Last week protesters who tried to block plans to build 2,000 new homes failed in a challenge against Suffolk Coastal District Council's core strategy planning document.
Three Court of Appeal judges rejected an appeal brought by campaign group No Adastral New Town (NANT), which wanted them to overturn a High Court decision last year upholding the document.
The group claimed the council failed in its legal obligations when it approved the strategy, which allocates BT's Adastral Park, east of Ipswich, for development.
Philip Ridley is head of planning for Suffolk Coastal and Waveney District Councils.
What was your involvement in the strategy?
As head of planning I have been leading on the core strategy and legal challenges. It's taken five years of my life. One of the key allocations was for 2,000 homes on employment land, a BT research establishment, which objectors said was too close to a special protection area, the Deben Estuary.
What are the implications of the decision?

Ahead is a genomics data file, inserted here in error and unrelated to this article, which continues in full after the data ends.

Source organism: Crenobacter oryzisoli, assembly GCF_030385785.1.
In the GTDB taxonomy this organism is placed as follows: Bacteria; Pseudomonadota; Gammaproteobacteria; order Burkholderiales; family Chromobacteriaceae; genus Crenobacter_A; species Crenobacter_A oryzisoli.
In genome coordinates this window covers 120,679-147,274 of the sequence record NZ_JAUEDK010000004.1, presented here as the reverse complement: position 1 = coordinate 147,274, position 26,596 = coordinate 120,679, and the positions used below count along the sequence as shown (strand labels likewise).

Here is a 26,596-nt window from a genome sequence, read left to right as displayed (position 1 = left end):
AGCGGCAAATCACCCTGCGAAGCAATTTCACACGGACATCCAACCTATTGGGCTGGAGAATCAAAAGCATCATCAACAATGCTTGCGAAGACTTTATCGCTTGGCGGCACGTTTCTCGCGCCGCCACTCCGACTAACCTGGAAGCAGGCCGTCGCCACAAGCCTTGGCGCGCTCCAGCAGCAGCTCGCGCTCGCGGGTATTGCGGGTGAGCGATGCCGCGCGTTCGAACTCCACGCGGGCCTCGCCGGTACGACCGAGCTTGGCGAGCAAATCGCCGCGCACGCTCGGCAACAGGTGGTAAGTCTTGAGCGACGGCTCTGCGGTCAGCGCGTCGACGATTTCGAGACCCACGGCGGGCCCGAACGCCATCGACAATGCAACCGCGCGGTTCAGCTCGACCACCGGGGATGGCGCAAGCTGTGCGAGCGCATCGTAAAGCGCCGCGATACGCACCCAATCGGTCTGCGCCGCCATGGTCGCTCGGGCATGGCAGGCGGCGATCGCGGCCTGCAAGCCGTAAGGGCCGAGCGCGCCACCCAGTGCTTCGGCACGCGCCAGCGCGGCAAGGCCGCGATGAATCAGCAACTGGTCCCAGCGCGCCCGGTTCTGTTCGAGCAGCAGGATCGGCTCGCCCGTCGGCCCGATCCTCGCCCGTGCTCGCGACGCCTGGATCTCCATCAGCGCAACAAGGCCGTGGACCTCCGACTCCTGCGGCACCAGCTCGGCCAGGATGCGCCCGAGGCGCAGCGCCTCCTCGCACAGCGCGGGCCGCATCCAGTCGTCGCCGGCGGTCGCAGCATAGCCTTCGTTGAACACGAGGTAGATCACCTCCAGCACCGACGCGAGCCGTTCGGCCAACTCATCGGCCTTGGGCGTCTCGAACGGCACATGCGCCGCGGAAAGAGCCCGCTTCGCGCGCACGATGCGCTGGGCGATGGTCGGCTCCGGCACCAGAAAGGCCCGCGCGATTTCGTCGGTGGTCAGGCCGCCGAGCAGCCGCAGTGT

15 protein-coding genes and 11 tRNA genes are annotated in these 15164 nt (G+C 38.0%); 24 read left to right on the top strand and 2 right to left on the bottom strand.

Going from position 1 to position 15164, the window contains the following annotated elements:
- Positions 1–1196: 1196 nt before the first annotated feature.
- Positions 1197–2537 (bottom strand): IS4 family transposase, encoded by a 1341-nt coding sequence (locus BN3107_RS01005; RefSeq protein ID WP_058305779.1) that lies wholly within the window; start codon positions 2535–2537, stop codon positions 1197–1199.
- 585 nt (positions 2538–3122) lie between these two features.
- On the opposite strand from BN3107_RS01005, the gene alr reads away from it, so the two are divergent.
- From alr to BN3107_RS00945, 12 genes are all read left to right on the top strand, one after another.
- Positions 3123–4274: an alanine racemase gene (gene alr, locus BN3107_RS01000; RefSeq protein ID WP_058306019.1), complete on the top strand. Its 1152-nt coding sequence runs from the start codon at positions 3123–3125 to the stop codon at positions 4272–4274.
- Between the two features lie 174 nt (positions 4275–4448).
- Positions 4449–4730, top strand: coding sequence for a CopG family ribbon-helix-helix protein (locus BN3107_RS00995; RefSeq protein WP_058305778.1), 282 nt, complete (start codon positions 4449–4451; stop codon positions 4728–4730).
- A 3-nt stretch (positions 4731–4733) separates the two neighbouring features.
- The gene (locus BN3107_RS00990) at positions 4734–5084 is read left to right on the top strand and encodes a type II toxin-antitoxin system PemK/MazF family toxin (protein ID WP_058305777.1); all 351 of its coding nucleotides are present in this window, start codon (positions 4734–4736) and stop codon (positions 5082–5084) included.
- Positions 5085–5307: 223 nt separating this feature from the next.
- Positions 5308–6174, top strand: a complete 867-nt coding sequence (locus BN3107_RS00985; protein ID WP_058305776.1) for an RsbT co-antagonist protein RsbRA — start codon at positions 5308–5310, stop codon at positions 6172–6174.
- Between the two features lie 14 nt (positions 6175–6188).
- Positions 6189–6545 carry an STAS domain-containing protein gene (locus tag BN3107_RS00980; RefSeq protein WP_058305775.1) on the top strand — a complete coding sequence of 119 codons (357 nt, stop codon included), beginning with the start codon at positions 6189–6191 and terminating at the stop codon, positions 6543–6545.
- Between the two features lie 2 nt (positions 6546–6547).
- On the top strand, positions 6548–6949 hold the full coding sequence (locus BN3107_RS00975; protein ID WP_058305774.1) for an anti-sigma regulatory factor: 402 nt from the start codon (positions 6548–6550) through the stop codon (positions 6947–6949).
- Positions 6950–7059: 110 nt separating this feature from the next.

It's a landmark decision. As far as I know this is the first core strategy that has gone to the Court of Appeal. The council accepted there had been errors in the strategic environmental assessment (SEA) process, but argued these errors had been cured prior to the adoption of the plan. The judges indicated just because a council gets something wrong it doesn't necessarily need to start all over again, and this gives local authorities some assurance: be careful how you go about things, but if something does go wrong you can rectify it as you go without being punished.
What happens now?
The land owner, BT, will have developers in place for the 2,000 homes, a third of which are affordable. There will also be 60,000 square metres of employment space and a country park.